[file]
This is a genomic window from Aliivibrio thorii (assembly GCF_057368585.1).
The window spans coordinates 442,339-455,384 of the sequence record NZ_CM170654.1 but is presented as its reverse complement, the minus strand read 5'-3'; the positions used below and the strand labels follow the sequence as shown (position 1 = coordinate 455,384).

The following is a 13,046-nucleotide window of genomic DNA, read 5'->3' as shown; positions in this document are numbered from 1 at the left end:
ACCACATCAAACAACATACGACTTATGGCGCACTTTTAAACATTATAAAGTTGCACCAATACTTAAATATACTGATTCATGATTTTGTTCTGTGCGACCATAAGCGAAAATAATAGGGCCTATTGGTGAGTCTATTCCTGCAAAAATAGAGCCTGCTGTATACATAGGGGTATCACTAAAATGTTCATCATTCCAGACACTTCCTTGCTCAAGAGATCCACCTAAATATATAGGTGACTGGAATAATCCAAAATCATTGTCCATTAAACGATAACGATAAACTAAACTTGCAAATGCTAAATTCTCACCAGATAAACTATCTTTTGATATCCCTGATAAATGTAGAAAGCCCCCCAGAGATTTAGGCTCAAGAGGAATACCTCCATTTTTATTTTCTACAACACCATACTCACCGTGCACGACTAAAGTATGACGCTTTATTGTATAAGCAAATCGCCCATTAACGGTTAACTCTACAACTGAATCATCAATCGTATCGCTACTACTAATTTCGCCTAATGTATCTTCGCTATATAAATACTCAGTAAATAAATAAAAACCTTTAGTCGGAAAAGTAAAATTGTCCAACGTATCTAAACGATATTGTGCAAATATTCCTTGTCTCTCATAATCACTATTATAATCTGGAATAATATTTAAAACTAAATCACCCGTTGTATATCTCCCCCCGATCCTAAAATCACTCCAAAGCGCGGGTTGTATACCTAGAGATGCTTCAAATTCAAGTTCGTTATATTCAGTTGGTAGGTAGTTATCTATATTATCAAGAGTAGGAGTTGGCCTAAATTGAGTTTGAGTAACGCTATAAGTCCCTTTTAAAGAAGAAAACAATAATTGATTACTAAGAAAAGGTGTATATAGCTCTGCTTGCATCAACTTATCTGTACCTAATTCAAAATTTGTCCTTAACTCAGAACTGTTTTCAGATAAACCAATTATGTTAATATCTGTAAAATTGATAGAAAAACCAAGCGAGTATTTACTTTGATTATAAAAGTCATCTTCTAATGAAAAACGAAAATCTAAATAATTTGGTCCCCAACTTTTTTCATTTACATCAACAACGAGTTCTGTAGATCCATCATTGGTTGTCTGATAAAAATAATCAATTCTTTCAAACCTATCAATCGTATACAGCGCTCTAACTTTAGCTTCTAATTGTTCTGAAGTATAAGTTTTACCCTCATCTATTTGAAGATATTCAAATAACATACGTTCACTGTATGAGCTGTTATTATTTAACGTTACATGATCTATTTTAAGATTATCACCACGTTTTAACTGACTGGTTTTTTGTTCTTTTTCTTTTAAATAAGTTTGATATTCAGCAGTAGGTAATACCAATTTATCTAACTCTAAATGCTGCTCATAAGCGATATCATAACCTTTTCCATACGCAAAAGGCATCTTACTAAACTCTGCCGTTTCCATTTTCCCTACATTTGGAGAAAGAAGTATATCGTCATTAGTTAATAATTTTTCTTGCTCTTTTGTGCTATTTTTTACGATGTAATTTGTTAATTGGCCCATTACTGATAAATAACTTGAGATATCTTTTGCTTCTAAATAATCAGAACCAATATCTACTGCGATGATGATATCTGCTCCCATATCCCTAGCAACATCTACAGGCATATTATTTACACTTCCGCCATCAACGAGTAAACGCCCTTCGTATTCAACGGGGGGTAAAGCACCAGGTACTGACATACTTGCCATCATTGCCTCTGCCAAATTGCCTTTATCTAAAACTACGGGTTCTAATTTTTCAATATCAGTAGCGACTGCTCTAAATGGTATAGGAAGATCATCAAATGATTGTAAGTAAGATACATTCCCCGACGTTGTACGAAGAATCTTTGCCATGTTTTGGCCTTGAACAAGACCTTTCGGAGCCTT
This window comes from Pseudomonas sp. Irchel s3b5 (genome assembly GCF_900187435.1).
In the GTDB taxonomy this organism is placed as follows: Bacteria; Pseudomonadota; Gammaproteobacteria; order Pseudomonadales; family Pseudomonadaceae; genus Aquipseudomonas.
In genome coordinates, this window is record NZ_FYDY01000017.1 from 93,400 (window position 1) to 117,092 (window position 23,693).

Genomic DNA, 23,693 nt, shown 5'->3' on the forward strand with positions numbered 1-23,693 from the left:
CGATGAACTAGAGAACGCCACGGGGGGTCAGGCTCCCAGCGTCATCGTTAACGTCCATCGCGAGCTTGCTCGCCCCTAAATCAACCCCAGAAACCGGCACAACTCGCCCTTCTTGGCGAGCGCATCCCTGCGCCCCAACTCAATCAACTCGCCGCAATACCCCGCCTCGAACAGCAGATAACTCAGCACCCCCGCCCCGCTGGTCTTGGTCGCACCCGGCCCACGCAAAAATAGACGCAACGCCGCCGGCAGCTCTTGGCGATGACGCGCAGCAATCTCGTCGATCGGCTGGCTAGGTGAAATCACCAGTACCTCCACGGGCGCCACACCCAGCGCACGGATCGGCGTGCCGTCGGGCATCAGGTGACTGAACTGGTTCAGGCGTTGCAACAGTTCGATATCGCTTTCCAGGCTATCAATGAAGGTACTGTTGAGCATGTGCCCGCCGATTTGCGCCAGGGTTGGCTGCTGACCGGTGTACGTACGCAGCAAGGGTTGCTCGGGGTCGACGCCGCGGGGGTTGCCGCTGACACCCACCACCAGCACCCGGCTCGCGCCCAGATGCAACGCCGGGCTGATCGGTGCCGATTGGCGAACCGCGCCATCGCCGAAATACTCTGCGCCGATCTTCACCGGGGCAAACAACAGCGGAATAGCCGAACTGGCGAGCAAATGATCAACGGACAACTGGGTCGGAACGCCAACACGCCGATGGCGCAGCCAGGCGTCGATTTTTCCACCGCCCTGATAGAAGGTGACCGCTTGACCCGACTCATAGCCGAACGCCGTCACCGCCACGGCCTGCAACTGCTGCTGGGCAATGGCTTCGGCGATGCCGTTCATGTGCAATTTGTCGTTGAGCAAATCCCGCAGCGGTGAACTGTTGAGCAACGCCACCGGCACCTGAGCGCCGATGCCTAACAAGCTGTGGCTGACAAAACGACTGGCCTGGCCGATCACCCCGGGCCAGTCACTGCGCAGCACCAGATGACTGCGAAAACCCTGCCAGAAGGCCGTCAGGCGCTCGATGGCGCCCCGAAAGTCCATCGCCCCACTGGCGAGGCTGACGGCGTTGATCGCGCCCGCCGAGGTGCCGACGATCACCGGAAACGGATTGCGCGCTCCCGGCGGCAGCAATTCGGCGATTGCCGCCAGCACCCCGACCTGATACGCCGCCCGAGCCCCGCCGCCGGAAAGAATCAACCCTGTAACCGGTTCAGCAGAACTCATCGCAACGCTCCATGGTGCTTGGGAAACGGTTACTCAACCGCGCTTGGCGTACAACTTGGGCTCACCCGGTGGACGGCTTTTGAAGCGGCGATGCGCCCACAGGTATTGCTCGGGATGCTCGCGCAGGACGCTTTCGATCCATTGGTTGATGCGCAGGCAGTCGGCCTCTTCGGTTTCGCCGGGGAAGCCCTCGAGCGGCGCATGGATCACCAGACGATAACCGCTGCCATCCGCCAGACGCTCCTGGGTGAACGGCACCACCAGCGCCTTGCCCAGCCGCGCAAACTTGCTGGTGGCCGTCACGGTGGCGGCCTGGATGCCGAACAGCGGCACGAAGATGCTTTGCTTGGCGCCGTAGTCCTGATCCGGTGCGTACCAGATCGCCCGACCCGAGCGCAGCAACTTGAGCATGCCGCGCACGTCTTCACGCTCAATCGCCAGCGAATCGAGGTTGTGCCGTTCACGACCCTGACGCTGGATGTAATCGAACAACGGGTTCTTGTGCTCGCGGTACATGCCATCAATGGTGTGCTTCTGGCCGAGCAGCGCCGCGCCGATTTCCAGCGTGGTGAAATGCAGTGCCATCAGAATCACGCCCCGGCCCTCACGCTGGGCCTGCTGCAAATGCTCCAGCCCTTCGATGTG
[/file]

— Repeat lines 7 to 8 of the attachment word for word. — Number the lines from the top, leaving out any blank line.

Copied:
In genome coordinates, this window is record NZ_FYDY01000017.1 from 93,400 (window position 1) to 117,092 (window position 23,693).

Genomic DNA, 23,693 nt, shown 5'->3' on the forward strand with positions numbered 1-23,693 from the left: